Texas Parks & Wildlife Magazine   


Hunting Fitness: Put That Chicken Fried Aside

With or without expensive gym equipment, you can get in shape by hunting season — if you start now.

By John Jefferson

Ever wondered what Daniel Boone and Davy Crockett would look like if they were Texas hunters today? They might not be the rail-thin, frontier-hardened outdoorsmen depicted in literature and film. The easy lifestyle we enjoy today would likely have taken its toll on them, too. I can picture Davy coming home, as a lot of us have done, after a trying day at a less than stimulating job, sitting down on the couch with a cold drink and a bag of chips, watching the news before supper. Or Dan’l having a chicken-fried for lunch, not worrying about whether it was made from high-cholesterol beef or a grizzly bear flank.

And then the two good ol’ boys — namesakes of the most prestigious hunting club in North America — would jump in their four-wheel drives on Friday and head for their leases. After a night of more fattening food, they scarf down eggs and bacon for breakfast and beat it to their stands. The most effort expended would be the walk to the truck.

For most of us, the malady is self-induced — the excesses described above. The diagnosis, though, is a lot simpler than the cure.

That lifestyle could lead to an early grave. And deprive you of a lot of fun along the way.

There was a tragic incident a few years ago where a man coming down from a tree stand fell, striking his forehead on a cedar stump. He may have blacked out. When that occurs, you are helpless, out of control. Or he could have been climbing with a heavier load than he could tote and lost his grip. Or both. We’ll never know — he didn’t live to tell his story.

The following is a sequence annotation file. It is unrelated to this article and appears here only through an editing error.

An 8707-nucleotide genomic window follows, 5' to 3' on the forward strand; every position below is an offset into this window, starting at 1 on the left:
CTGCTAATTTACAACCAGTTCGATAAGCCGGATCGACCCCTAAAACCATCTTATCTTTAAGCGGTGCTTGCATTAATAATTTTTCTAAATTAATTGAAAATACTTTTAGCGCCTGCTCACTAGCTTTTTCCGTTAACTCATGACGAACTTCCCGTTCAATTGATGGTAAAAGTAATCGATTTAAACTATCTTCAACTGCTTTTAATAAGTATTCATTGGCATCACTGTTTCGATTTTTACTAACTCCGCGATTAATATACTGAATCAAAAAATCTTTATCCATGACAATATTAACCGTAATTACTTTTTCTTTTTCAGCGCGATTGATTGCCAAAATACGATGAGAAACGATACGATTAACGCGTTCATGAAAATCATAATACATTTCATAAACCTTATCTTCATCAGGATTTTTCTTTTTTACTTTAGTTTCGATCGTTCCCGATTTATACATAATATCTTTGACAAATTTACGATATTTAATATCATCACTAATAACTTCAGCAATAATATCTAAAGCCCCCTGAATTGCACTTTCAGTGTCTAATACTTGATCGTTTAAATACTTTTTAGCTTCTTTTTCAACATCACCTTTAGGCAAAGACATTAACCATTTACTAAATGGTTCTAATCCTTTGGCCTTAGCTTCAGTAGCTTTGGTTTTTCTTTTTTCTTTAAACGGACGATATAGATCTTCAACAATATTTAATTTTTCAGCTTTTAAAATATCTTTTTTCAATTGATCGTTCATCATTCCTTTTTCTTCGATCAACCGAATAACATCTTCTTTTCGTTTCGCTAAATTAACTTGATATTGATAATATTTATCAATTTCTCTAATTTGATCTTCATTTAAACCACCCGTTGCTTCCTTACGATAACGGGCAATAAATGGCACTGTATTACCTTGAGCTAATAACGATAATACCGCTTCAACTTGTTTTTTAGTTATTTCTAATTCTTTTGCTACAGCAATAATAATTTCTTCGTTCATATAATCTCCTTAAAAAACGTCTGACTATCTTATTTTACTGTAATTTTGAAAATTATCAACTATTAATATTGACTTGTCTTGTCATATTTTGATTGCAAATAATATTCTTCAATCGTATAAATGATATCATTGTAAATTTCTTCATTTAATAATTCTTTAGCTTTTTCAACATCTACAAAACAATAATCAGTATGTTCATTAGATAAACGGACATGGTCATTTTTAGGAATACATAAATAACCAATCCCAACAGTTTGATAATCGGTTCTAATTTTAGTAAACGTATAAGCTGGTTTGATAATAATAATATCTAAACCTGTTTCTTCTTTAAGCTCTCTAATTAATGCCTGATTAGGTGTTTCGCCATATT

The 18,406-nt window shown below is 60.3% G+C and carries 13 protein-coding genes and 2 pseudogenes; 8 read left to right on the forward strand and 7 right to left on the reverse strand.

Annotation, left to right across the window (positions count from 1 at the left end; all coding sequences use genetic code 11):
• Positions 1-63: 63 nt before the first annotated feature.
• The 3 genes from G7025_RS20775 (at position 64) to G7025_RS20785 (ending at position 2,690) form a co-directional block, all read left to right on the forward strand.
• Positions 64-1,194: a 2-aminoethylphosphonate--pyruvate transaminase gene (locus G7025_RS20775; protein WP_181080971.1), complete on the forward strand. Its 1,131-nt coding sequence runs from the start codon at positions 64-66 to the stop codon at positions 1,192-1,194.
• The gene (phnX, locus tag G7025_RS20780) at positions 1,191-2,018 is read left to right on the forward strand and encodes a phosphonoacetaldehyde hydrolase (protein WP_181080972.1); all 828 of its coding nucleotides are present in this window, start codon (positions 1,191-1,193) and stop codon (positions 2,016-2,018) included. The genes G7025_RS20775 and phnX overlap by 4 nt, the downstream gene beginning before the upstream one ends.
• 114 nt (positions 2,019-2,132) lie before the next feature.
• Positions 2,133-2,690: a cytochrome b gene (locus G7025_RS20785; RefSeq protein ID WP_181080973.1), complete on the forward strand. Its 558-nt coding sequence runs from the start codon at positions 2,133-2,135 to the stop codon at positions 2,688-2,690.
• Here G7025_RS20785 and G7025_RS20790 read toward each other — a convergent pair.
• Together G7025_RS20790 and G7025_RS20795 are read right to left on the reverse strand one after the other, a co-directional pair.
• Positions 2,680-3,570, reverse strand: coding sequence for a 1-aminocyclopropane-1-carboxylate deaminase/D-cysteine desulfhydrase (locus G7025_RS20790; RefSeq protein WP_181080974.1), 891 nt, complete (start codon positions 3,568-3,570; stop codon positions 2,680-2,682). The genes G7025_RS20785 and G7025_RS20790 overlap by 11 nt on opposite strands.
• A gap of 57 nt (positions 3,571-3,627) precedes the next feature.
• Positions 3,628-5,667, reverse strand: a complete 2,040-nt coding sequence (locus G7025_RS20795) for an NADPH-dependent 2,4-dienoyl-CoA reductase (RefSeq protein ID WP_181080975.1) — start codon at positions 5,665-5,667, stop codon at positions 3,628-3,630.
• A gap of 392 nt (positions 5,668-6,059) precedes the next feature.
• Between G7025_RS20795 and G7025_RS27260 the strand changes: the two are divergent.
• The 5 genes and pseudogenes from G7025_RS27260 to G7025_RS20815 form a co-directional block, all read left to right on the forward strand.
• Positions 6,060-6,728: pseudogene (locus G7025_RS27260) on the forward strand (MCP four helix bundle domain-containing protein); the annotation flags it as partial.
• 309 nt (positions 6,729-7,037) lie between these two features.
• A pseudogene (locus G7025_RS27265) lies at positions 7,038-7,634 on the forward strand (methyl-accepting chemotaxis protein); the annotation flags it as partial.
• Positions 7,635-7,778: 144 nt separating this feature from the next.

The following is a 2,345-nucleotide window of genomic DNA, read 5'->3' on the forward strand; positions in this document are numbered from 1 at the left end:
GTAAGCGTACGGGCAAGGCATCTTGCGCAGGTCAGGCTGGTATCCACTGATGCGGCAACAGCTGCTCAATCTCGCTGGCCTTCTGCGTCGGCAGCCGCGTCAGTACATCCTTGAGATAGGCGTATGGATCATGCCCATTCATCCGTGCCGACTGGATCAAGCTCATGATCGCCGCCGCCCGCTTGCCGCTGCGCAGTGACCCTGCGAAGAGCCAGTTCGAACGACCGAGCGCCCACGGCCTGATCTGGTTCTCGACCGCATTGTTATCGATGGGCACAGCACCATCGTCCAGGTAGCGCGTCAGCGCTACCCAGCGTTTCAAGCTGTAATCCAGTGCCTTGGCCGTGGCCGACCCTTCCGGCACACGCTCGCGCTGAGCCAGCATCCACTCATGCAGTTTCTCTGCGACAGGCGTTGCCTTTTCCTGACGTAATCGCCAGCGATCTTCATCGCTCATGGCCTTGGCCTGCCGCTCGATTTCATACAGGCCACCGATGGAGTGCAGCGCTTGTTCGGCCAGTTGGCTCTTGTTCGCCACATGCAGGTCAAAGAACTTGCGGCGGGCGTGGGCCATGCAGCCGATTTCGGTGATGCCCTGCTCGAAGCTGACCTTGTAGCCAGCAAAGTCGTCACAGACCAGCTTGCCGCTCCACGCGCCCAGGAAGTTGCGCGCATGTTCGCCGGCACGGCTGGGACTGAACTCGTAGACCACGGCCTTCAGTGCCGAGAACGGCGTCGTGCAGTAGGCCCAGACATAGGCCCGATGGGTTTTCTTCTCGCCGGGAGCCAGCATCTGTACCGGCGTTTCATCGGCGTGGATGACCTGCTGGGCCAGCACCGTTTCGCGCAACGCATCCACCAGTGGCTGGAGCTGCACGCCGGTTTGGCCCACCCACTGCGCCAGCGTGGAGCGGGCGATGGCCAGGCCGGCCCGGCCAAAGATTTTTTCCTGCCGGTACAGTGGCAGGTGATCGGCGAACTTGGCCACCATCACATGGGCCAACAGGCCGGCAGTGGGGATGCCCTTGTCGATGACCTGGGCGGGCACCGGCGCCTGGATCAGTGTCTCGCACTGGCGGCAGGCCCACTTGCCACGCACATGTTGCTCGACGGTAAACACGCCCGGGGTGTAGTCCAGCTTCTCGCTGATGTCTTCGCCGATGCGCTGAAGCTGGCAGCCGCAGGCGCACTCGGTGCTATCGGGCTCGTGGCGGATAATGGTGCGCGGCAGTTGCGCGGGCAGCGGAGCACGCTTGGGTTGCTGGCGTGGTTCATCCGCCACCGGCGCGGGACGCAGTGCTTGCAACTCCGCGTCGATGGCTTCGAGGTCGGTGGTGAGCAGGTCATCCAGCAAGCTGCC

Steve Hall, TPWD’s Hunter and Boater Education Branch chief, cites a 30-year hunting incident study by Texas A&M that shows 47 non-firearm-related events. It is not clear how many of those were heart attacks and how many were falls from stands.

Hall analyzed the reports from 1998 to the present and found six fatal heart attacks. There may have been more, but unless hunting is mentioned, an incident may not be reported as hunting-related.

Most of the reported heart attacks involved people dragging game. And all of the heart attack victims were more than 50 years old.

Some of the falls could also have been heart-related. Robert Edmonson is Chief of Cardiology at Methodist Hospital in Dallas. He says the risk is two-fold: a hunter suffers syncope — blacking out because the heart does not pump enough blood to the brain — and he is in a remote area and doesn’t get help until it is too late. That happens without warning.